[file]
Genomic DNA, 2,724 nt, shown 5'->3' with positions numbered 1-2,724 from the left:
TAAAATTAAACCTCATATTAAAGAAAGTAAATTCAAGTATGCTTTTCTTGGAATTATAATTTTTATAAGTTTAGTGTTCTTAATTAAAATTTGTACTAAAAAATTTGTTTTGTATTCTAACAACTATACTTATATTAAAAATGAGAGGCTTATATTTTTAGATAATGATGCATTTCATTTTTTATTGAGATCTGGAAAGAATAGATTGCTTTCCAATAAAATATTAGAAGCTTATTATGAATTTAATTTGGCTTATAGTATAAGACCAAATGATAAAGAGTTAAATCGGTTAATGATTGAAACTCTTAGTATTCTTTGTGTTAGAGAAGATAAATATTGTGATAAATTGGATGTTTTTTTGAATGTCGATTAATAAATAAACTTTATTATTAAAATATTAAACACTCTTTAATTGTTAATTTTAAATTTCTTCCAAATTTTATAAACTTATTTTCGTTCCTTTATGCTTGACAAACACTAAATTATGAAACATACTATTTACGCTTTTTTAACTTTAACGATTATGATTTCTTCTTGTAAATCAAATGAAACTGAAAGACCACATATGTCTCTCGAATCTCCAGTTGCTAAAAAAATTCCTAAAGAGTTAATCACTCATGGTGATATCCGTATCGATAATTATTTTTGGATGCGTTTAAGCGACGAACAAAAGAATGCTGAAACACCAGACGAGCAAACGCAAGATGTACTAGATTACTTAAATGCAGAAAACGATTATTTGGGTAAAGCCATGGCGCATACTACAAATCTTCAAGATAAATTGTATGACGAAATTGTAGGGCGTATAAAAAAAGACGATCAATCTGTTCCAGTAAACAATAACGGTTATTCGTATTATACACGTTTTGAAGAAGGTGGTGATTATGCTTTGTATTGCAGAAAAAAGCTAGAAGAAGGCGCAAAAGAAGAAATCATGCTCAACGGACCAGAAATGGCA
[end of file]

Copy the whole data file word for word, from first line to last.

Genomic DNA, 2,724 nt, shown 5'->3' with positions numbered 1-2,724 from the left:
TAAAATTAAACCTCATATTAAAGAAAGTAAATTCAAGTATGCTTTTCTTGGAATTATAATTTTTATAAGTTTAGTGTTCTTAATTAAAATTTGTACTAAAAAATTTGTTTTGTATTCTAACAACTATACTTATATTAAAAATGAGAGGCTTATATTTTTAGATAATGATGCATTTCATTTTTTATTGAGATCTGGAAAGAATAGATTGCTTTCCAATAAAATATTAGAAGCTTATTATGAATTTAATTTGGCTTATAGTATAAGACCAAATGATAAAGAGTTAAATCGGTTAATGATTGAAACTCTTAGTATTCTTTGTGTTAGAGAAGATAAATATTGTGATAAATTGGATGTTTTTTTGAATGTCGATTAATAAATAAACTTTATTATTAAAATATTAAACACTCTTTAATTGTTAATTTTAAATTTCTTCCAAATTTTATAAACTTATTTTCGTTCCTTTATGCTTGACAAACACTAAATTATGAAACATACTATTTACGCTTTTTTAACTTTAACGATTATGATTTCTTCTTGTAAATCAAATGAAACTGAAAGACCACATATGTCTCTCGAATCTCCAGTTGCTAAAAAAATTCCTAAAGAGTTAATCACTCATGGTGATATCCGTATCGATAATTATTTTTGGATGCGTTTAAGCGACGAACAAAAGAATGCTGAAACACCAGACGAGCAAACGCAAGATGTACTAGATTACTTAAATGCAGAAAACGATTATTTGGGTAAAGCCATGGCGCATACTACAAATCTTCAAGATAAATTGTATGACGAAATTGTAGGGCGTATAAAAAAAGACGATCAATCTGTTCCAGTAAACAATAACGGTTATTCGTATTATACACGTTTTGAAGAAGGTGGTGATTATGCTTTGTATTGCAGAAAAAAGCTAGAAGAAGGCGCAAAAGAAGAAATCATGCTCAACGGACCAGAAATGGCA